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Matt Gaetz wins appeal for northwest Florida skydiving business

in Statewide/Top Headlines by

Congressman Matt Gaetz, also an attorney, has won an appeal that should allow a Walton County couple to continue operating a skydiving business on their 290-acre farm near Paxton.

A three-judge panel of the 1st District Court of Appeal issued its unanimous decision Tuesday for James and Melanie Nipper.

He “had a distinguished career as a U.S. Army Paratrooper and member of the elite Golden Knights parachute team from 1981-1997;” she “was an Army pilot,” the opinion said. They have since retired from the military.

County officials earlier had gotten a lower court order barring the Nippers from running “Skydive North Florida” at their farm, saying “it violated the County’s zoning code.”

The county had “determined that the use of the property as a commercial skydiving business violated (land) uses allowed in a Large Scale Agricultural District (in) which the Plaintiffs’ property is located,” according to the opinion.

But Judges Timothy D. Osterhaus, Brad Thomas and Stephanie W. Ray said the county “did not show a clear legal right” to ban the Nippers from running a skydiving operation.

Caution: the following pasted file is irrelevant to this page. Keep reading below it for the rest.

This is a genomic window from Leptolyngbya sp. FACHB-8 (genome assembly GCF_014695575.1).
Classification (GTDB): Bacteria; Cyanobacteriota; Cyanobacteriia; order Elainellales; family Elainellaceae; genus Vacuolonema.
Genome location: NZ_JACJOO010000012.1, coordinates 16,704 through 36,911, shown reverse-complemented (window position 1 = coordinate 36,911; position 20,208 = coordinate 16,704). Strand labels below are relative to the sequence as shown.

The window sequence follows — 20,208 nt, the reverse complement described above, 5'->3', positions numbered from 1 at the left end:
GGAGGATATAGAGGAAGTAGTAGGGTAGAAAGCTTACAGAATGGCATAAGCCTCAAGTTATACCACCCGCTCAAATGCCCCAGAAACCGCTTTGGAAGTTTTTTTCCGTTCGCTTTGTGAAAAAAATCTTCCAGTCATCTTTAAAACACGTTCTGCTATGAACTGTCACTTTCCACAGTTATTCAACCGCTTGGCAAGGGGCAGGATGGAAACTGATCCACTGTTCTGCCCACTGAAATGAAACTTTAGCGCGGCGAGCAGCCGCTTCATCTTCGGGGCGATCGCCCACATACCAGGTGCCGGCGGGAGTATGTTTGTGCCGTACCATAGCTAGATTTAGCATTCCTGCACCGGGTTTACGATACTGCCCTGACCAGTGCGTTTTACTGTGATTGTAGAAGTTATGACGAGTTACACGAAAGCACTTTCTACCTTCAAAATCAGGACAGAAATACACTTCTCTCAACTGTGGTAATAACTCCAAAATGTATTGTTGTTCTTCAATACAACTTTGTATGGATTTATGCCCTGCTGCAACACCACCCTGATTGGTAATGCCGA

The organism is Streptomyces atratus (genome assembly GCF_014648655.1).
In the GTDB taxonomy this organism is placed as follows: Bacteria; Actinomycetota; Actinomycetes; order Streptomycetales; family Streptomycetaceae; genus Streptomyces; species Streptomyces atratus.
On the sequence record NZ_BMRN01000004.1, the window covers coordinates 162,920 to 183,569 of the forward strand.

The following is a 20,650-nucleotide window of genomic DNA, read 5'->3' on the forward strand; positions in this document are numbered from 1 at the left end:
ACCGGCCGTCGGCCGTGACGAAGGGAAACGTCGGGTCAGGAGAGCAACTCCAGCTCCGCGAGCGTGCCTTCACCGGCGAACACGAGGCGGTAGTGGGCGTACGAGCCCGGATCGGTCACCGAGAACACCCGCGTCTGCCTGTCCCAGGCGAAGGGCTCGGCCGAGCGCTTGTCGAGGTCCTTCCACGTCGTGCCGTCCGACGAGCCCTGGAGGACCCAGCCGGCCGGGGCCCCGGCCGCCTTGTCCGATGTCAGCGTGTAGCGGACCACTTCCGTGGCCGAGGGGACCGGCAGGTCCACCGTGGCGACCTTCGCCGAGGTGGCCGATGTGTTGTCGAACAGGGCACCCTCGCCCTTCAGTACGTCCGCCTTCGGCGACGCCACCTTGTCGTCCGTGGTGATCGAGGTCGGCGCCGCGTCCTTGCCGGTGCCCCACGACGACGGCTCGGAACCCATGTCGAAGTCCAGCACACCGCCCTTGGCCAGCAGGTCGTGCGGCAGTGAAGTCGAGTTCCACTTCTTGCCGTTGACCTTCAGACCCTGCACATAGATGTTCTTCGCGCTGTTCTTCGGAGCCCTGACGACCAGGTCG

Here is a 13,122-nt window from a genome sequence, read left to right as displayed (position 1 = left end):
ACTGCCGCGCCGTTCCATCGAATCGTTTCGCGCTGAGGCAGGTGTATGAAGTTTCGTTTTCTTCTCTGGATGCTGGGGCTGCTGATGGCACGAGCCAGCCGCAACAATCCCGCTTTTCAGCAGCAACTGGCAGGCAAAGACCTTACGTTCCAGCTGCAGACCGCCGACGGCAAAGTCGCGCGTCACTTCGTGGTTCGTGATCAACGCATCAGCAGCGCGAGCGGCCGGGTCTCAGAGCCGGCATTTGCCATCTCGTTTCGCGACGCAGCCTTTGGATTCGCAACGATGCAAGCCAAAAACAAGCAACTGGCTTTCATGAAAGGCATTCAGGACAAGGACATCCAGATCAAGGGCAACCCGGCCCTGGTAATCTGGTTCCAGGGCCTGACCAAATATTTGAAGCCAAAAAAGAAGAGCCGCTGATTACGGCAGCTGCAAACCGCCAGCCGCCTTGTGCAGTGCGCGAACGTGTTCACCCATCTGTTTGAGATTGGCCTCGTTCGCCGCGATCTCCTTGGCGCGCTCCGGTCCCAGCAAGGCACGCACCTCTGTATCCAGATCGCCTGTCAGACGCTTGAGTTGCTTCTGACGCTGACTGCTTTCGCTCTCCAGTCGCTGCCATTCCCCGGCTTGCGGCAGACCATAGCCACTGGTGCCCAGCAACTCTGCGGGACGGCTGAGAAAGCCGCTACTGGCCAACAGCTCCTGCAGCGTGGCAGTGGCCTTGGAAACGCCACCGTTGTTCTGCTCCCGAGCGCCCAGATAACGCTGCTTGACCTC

The opinion cited the county’s land use policy, saying that language allowing outdoor recreational activities but not specifically banning skydiving “indicates that skydiving may be permissible.”

“No one denies that skydiving is an outdoor recreational activity,” the court said.

Gaetz, a Republican who was in the state House and now represents northwest Florida’s 1st Congressional District, had been with the Fort Walton Beach firm of Keefe, Anchors & Gordon.

In a brief interview, James Nipper said he appreciated the decision: “Justice was served.”

Before joining Florida Politics, journalist and attorney James Rosica was state government reporter for The Tampa Tribune. He attended journalism school in Washington, D.C., working at dailies and weekly papers in Philadelphia after graduation. Rosica joined the Tallahassee Democrat in 1997, later moving to the courts beat, where he reported on the 2000 presidential recount. In 2005, Rosica left journalism to attend law school in Philadelphia, afterwards working part time for a public-interest law firm. Returning to writing, he covered three legislative sessions in Tallahassee for The Associated Press, before joining the Tribune’s re-opened Tallahassee bureau in 2013. He can be reached at [email protected]

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